I debated long and hard before deciding to take a stab at this article idea. Because KDE and GNOME users are so furiously loyal to their preferred desktop environment, I had to take into account that no matter how I stated my case, someone was going to come away feeling let down.
There is an interesting class of programs: audioplayers. What we expected from them? Playing music. What is required for this? Codecs, simple interface, playlist, equalizer. May be themes and control from keyboard. Many things can be applied to it, but audioplayer must stay a-music-player. This is primary task for such kind of program, and afterwards - cataloguer, tag converter, music collection organizer and so on. For this, spartanians and ancient-lovers remembers and likes simple yet powerful XMMS.
Ubuntu 8.04 Alpha 2 is due out tomorrow, and while we'll have more extensive testing as the Hardy Heron release nears in April, today we are publishing our first -- very initial -- benchmarks of Ubuntu 8.04 using the 12-19-2007 daily build and comparing these results to Ubuntu 7.10 Gutsy Gibbon. These tests are focused upon OpenGL gaming, encoding, disk, and memory performance.
Mozilla has released the Firefox 3 Beta 2. As expected, this release is more about polishing the long list of features and improvements introduced during the previous nine milestones (eight alphas and a beta). But, as usual, there’s room for some noticeable changes.
Mozilla has announced the official release of Firefox 3 beta 2, the tenth major developer milestone in the Firefox 3 development timeline. The new beta, which is available for download from Mozilla's web site, includes interface improvements and a lot of extra polish.
I've just downloaded and had a casual fool around with Firefox 3 Beta 2 and I'm told that it has approximately 900 improvements over the previous beta, including fixes for stability, performance, memory usage, platform enhancements and user interface improvements. However, what it boils down to is that it's even faster than the Beta 1 version and it is even easier to navigate.
I was unable to attend the KDE release party at Google headquarters. I was thrilled to get the invite, but I just couldn't make it. And to be honest, that's a shame because the latest release has impressed me, despite me being seen as a crusty GNOME fan. I guess in the end we are all Linux users at heart.
BBC iPlayer after a lot of complains, petitions, talks and discussions is finally available for GNU/Linux as beta. I took a look at what BBC has prepared and in general I have to say: good job!
You love it as the world’s most popular desktop Linux distribution, and now Ubuntu is available at a server near you. Embracing the very same features desktop users have grown to love, system administrators are rapidly adopting Ubuntu due to their ability to configure, deploy, and manage network services more effectively than ever.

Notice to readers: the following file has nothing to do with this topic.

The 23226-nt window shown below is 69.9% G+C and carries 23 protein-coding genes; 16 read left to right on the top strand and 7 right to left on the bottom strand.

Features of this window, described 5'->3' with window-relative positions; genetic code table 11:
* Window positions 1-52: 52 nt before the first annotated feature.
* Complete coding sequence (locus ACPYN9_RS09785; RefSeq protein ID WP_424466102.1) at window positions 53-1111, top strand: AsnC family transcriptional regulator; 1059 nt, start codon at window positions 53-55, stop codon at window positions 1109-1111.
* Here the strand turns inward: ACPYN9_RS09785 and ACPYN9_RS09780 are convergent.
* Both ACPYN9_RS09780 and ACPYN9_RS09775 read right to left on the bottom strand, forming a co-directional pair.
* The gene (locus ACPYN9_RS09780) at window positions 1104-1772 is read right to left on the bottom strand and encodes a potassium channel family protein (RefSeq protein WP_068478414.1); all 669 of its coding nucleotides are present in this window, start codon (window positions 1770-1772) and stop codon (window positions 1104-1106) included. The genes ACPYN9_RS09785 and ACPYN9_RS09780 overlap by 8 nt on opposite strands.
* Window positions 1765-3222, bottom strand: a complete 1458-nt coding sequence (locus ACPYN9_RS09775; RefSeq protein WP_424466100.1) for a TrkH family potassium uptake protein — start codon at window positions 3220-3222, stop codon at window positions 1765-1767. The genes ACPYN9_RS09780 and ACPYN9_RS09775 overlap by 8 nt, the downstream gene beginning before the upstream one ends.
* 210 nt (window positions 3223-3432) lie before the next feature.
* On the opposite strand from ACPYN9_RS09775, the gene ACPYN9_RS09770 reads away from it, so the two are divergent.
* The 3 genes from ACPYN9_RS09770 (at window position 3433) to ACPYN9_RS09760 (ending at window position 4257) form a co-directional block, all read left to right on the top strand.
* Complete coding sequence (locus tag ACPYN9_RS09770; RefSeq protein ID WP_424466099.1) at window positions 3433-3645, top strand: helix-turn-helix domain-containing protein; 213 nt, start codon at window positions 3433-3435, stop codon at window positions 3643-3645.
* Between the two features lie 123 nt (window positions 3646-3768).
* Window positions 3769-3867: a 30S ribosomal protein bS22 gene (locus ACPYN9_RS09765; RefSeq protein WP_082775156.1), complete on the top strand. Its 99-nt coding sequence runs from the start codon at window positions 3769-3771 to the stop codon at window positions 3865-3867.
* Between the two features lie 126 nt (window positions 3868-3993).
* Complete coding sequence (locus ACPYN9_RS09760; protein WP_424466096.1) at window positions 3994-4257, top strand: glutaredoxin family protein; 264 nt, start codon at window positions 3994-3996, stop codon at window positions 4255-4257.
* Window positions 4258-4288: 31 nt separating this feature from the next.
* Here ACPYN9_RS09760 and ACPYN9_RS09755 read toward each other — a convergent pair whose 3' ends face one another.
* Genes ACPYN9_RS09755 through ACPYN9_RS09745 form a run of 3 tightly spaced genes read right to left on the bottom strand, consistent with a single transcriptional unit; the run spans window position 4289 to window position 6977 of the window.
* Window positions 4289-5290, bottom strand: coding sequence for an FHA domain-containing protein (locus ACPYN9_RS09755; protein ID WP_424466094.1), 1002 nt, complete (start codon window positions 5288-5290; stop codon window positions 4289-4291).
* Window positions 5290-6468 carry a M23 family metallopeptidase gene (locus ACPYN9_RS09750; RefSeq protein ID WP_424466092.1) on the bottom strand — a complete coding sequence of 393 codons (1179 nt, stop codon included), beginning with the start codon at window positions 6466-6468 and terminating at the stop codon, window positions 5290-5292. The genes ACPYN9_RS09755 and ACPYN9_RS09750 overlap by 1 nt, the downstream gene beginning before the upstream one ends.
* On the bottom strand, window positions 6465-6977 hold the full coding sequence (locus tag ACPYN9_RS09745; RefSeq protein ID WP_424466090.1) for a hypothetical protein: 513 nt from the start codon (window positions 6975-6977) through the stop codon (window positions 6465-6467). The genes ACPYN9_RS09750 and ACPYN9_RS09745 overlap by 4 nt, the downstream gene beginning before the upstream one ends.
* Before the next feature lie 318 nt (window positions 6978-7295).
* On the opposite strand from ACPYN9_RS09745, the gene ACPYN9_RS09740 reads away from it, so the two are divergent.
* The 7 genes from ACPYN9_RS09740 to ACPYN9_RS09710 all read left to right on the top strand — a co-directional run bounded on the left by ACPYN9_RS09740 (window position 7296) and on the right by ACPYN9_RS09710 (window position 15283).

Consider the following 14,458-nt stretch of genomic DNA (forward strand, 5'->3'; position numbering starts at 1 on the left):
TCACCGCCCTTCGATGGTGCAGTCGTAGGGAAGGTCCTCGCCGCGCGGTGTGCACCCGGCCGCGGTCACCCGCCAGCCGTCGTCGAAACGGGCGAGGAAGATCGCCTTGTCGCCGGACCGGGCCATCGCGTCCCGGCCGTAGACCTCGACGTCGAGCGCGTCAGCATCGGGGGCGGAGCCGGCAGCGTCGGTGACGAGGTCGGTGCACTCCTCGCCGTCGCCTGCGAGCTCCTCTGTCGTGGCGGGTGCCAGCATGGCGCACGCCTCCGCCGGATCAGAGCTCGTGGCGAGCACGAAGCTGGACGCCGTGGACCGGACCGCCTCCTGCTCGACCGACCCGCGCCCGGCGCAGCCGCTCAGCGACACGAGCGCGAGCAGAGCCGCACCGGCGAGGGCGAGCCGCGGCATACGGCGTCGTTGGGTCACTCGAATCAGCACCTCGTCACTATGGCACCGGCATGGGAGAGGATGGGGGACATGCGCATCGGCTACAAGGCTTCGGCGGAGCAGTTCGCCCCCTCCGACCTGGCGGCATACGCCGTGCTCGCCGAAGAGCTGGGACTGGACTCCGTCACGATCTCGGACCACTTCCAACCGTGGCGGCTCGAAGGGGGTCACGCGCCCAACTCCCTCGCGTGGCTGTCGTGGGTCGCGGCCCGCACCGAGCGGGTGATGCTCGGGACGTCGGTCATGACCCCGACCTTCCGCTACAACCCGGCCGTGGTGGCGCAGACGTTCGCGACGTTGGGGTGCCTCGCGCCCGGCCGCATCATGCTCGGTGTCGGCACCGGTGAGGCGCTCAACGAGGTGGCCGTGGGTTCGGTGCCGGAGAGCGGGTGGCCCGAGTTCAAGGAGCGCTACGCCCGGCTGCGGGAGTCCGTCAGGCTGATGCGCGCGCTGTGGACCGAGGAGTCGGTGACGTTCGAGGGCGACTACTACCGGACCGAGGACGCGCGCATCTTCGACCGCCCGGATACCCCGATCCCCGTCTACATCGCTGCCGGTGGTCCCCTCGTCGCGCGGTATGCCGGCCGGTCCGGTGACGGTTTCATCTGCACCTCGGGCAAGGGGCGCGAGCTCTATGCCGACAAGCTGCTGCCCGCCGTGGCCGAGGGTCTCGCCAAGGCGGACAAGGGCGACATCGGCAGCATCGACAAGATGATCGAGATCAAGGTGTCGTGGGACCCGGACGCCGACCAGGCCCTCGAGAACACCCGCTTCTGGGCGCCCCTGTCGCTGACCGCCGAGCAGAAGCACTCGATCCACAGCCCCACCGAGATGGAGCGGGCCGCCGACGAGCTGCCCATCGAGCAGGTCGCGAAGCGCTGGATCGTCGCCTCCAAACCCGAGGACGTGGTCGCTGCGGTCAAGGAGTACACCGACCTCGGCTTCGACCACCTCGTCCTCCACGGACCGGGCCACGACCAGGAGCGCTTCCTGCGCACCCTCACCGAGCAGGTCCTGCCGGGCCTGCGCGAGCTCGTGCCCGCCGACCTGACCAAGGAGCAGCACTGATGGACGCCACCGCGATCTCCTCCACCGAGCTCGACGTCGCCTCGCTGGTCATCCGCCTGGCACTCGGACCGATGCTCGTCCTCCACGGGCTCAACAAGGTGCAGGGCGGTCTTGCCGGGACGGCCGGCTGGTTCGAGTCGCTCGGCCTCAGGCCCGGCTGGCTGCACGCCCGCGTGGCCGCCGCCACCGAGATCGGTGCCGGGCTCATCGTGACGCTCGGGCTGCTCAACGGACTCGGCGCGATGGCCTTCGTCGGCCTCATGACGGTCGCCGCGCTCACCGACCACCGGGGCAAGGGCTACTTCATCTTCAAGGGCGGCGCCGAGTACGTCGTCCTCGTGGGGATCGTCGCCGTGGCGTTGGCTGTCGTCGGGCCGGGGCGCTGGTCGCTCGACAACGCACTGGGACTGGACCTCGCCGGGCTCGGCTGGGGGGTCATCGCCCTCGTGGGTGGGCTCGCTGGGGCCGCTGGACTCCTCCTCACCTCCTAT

I have both OS X 10.x and Ubuntu 7.x running on separate laptops, and have used them for over 2 years now. The similarities are outstanding in more than a few ways. Below is PART 2 of my reviews and summary of main features of the latest Ubuntu 7.10 (codename Gutsy Gibbon) which have made it so appealing over Apple's OS X.
Today we have a technological cage match involving two operating systems, both UNIX- based, both mature, both with passionate detractors and even more passionate defenders, and both released just a week apart. I'm talking, of course, about Ubuntu 7.10 (Gutsy Gibbon), with its final release on October 18, and Apple' s Mac OS X 10.5 Leopard, which was available for purchase on October 26.
Welcome to the last part of our Linux media player roundup. Today we'll be covering VLC, XMMS, Xfmedia, Xine and one more previously missed media player, the "Listen Media Player". But even though this is our last part, we still hope you enjoy what we have to offer you here and that you've enjoyed the series so far. So, without further delay, let's dive into part 7 and see what each of these players can offer you!
In the past, I have been particularly hard on KINO and its choice of UI schemes. However, one thing I really appreciate is despite KDENLive 0.4 and 0.5/0.6 crashes and other mindless anomalies, it works.
A Win/Mac developer recently asked me what I thought about his plan to create a binary of his application and sell it to interested Linux sound and music people. He asked with some trepidation, having already received a rather critical chorus of objection from some overly enthusiastic Linux users.
OpenOffice is the darling of the FOSS office suites, and it is a nice suite. It's cross-platform, and OpenOffice Writer is a first-rate word processor with a lot of advanced features. But it's not the only good option for Linux users: Abiword and KWord are excellent lightweight word processors with good feature sets, and both are licensed under the GPL. All three are wonderful. In this two-part series we're going to dig into KWord 1.6, and mine some of its hidden jewels.
CNR (Click’N'Run) is Linspire’s website and client software that provides an easy way to discover and install free and commercial Linux software. Linspire just released the beta with support for their own distributions as well as Ubuntu. Does it make installing software in Ubuntu easier?
VirtualBox is a piece of software that uses virtualisation to simulate a PC. With it you can run Windows, Open BSD or even Linux from your Debian system. Since it also runs on Windows and Mac OS, you can use it to run Debian from that other non-free OS. Note however that it only works on x86 and x86_64 hosts.
It may be a brave opinion but I predict that Ubuntu Linux and Windows Vista are going to be the two operating systems that will take over the largest chunk of the desktop OS market during the next couple of years. This comparison is based on my experience with both systems during the last couple of weeks on two different computers.